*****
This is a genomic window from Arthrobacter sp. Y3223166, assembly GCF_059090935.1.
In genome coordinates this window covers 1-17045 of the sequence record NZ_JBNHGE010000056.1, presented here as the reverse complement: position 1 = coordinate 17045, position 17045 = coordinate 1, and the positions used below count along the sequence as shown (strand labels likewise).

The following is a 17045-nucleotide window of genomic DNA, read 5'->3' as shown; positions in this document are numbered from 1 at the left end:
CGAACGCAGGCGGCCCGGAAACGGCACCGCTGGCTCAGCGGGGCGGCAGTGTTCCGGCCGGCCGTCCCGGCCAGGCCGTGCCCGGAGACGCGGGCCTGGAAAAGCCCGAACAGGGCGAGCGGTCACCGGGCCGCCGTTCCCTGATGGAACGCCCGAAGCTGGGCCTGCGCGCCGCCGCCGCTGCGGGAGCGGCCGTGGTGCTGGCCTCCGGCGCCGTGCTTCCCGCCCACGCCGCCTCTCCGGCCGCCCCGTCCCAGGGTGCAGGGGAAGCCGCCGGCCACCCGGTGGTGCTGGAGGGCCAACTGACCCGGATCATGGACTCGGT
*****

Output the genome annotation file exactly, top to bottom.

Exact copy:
This is a genomic window from Arthrobacter sp. Y3223166, assembly GCF_059090935.1.
In genome coordinates this window covers 1-17045 of the sequence record NZ_JBNHGE010000056.1, presented here as the reverse complement: position 1 = coordinate 17045, position 17045 = coordinate 1, and the positions used below count along the sequence as shown (strand labels likewise).

The following is a 17045-nucleotide window of genomic DNA, read 5'->3' as shown; positions in this document are numbered from 1 at the left end:
CGAACGCAGGCGGCCCGGAAACGGCACCGCTGGCTCAGCGGGGCGGCAGTGTTCCGGCCGGCCGTCCCGGCCAGGCCGTGCCCGGAGACGCGGGCCTGGAAAAGCCCGAACAGGGCGAGCGGTCACCGGGCCGCCGTTCCCTGATGGAACGCCCGAAGCTGGGCCTGCGCGCCGCCGCCGCTGCGGGAGCGGCCGTGGTGCTGGCCTCCGGCGCCGTGCTTCCCGCCCACGCCGCCTCTCCGGCCGCCCCGTCCCAGGGTGCAGGGGAAGCCGCCGGCCACCCGGTGGTGCTGGAGGGCCAACTGACCCGGATCATGGACTCGGT